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Canadian companies are hooked on their own, rosier versions of their earnings performance. And Canadian securities regulators are going to crack down.

Cameron McInnis, chief accountant at the Ontario Securities Commission, tells The Globe and Mail his agency will combine with other provincial regulators to publish formal rules next spring on how companies use what are known as "non-GAAP financial measures," which are results not calculated in accordance with generally accepted accounting principles.

The move indicates that regulators are becoming more concerned about the way public companies are emphasizing to investors the results calculated using their own measures of financial performance at the expense of those based on standard accounting measures. By writing new rules about this, provincial regulators will gain new tools to crack down on companies that take the practice too far. This will also put Canada's regulatory efforts on this issue on par with the United States, where the Securities and Exchange Commission has been using its formal rules to go after companies in enforcement actions, with financial and other penalties.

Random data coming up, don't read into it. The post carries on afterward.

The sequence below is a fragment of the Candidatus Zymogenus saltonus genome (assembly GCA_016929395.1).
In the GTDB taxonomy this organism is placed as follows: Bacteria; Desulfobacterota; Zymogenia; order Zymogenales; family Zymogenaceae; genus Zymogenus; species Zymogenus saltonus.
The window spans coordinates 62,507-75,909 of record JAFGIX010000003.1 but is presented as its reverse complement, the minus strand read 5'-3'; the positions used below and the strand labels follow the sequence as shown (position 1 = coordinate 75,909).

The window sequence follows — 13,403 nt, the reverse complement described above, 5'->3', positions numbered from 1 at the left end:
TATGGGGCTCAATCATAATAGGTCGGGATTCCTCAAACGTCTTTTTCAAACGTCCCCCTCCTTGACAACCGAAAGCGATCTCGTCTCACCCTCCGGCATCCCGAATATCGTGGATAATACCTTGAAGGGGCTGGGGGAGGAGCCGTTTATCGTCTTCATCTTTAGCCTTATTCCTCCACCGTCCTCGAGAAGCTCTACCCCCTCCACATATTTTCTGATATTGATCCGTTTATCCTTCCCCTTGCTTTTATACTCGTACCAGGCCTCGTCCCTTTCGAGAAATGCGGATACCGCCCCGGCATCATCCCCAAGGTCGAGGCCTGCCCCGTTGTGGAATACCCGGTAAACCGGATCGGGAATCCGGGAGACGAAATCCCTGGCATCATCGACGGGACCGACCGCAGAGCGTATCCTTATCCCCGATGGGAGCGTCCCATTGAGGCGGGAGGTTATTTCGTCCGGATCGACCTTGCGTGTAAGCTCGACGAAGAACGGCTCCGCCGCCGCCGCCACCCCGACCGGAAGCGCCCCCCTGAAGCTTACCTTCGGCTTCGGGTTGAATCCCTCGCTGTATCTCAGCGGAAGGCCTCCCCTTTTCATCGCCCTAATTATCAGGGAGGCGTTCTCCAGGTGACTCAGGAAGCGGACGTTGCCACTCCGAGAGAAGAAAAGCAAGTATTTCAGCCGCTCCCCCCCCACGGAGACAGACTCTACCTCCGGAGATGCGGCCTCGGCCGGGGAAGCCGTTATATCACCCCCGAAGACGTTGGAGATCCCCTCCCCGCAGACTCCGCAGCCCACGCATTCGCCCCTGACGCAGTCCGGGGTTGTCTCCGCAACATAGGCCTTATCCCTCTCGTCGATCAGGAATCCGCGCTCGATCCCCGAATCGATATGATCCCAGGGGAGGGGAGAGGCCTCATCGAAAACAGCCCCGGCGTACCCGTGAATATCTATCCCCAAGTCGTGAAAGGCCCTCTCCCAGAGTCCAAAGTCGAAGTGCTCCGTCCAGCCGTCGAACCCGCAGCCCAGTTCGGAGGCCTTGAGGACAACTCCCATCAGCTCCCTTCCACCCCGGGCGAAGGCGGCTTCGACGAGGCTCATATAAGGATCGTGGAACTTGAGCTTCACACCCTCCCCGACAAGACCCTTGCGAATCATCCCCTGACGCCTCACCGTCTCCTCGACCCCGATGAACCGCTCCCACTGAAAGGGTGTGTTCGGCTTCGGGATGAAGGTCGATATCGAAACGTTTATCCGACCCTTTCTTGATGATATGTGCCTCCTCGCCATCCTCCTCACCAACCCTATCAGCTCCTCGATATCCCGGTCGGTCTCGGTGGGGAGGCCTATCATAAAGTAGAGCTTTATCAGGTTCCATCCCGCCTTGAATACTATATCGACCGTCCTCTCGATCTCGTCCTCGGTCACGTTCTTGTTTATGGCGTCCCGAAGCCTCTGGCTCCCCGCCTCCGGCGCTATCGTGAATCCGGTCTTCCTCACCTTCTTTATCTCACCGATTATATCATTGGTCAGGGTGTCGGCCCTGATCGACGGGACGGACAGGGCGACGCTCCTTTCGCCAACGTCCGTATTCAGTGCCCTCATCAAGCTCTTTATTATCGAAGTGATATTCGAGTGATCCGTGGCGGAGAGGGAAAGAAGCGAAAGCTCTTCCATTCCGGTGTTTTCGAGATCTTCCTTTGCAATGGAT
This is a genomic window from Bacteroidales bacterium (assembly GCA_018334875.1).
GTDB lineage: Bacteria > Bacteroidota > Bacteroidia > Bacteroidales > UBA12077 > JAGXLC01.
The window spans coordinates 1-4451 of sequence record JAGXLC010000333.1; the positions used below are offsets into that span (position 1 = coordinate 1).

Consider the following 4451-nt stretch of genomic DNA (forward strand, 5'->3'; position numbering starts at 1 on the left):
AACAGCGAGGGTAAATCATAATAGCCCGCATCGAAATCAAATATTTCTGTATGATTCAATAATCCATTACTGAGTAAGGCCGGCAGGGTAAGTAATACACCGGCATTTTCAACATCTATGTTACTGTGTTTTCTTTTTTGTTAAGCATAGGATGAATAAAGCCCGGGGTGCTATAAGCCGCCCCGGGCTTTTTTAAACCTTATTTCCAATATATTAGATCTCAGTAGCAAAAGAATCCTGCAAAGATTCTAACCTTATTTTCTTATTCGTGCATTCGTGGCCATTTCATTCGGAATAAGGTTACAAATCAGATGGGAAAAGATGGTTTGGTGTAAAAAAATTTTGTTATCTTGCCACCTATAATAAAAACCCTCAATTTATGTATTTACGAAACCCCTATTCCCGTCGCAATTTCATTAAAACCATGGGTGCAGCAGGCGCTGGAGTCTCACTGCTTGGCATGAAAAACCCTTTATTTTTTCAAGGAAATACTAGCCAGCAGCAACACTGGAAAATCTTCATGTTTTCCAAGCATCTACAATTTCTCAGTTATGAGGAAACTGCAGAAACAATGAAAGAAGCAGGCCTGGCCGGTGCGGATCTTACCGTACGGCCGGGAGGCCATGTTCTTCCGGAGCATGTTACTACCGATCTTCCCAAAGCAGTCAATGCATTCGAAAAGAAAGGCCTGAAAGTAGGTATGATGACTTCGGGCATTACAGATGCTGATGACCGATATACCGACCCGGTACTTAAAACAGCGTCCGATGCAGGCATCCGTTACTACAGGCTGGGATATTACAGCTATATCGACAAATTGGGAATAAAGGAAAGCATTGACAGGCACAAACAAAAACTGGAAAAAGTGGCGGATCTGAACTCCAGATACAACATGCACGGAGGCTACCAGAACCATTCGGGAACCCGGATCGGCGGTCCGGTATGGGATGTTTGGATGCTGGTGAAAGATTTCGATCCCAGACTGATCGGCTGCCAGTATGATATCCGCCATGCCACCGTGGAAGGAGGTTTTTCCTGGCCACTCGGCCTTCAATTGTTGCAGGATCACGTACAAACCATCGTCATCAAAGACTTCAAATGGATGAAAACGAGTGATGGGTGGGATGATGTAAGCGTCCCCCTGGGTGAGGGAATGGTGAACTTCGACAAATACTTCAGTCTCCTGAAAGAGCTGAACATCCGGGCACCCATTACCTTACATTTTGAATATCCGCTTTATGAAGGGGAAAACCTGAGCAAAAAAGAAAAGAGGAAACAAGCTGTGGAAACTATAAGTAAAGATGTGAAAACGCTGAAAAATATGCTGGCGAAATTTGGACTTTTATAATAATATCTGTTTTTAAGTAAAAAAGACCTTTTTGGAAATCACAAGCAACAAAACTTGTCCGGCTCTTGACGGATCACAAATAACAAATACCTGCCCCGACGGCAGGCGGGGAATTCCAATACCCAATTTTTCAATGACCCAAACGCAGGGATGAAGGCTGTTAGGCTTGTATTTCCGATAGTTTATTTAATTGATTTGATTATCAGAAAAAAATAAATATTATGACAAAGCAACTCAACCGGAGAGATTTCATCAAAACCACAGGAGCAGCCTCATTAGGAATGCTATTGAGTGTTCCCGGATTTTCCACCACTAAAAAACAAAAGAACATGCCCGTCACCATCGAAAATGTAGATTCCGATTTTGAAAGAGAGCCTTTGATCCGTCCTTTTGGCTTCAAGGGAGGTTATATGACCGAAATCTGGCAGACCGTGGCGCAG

"It's important [that companies] provide this information in a way that is not misleading to investors," Mr. McInnis said in a written statement. "Given the increased use of non-GAAP measures and the problem areas that we continue to find, we believe it is appropriate to move this guidance into a rule."

The CSA's move comes as Veritas Investment Research, a Toronto firm, has completed its second study of the use of non-GAAP measures among large Canadian public companies and found an increase in 2016 from the year before. Companies still may be violating existing OSC guidance, Veritas finds.

The Veritas study also found that many companies are using one non-GAAP measure to present to investors and a different one to calculate management's annual bonuses and other lucrative compensation awards.

Veritas reviewed Bloomberg data taken from regulatory filings of the S&P/TSX 60 and found that 70 per cent used a non-GAAP measure of net income in their securities filings in 2015, and nearly 80 per cent did so in 2016. Those levels exceed those of the companies in the United States' S&P 500, per the Bloomberg data, Veritas has found.

Typically, the companies exclude restructuring costs, stock payments to executives and writeoffs from deals that went badly on the premise that they are either "non-cash" items, or are "unusual" and don't reflect the company's normal performance. But the vast majority of adjustments increase earnings, not decrease them. As one hedge-fund manager told The Globe last year: "Management isn't going to adjust numbers to make themselves look bad."

Investors buy stocks to lay claim to a company's earnings, now and in the future. If the companies can persuade investors and analysts that their earnings are higher than what they would be if they used the GAAP accounting rules, their stock prices will follow.